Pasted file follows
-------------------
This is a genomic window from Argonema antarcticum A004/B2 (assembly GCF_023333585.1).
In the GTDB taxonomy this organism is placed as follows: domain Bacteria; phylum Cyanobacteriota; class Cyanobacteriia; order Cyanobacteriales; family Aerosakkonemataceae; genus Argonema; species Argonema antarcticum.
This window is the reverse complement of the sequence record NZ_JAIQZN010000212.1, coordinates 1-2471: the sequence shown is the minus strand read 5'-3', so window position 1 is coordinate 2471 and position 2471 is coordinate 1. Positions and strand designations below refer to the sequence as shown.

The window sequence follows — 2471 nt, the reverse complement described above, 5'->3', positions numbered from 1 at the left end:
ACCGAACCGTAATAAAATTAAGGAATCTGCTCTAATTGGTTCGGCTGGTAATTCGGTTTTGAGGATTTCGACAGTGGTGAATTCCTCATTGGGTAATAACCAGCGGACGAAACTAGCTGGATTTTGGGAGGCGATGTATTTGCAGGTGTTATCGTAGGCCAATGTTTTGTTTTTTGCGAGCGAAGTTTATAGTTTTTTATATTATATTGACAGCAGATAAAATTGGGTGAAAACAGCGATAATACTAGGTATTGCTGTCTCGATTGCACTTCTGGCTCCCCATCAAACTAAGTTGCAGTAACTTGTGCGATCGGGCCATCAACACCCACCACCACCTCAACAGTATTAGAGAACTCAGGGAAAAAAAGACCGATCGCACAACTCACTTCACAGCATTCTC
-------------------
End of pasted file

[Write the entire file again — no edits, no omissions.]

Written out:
This is a genomic window from Argonema antarcticum A004/B2 (assembly GCF_023333585.1).
In the GTDB taxonomy this organism is placed as follows: domain Bacteria; phylum Cyanobacteriota; class Cyanobacteriia; order Cyanobacteriales; family Aerosakkonemataceae; genus Argonema; species Argonema antarcticum.
This window is the reverse complement of the sequence record NZ_JAIQZN010000212.1, coordinates 1-2471: the sequence shown is the minus strand read 5'-3', so window position 1 is coordinate 2471 and position 2471 is coordinate 1. Positions and strand designations below refer to the sequence as shown.

The window sequence follows — 2471 nt, the reverse complement described above, 5'->3', positions numbered from 1 at the left end:
ACCGAACCGTAATAAAATTAAGGAATCTGCTCTAATTGGTTCGGCTGGTAATTCGGTTTTGAGGATTTCGACAGTGGTGAATTCCTCATTGGGTAATAACCAGCGGACGAAACTAGCTGGATTTTGGGAGGCGATGTATTTGCAGGTGTTATCGTAGGCCAATGTTTTGTTTTTTGCGAGCGAAGTTTATAGTTTTTTATATTATATTGACAGCAGATAAAATTGGGTGAAAACAGCGATAATACTAGGTATTGCTGTCTCGATTGCACTTCTGGCTCCCCATCAAACTAAGTTGCAGTAACTTGTGCGATCGGGCCATCAACACCCACCACCACCTCAACAGTATTAGAGAACTCAGGGAAAAAAAGACCGATCGCACAACTCACTTCACAGCATTCTC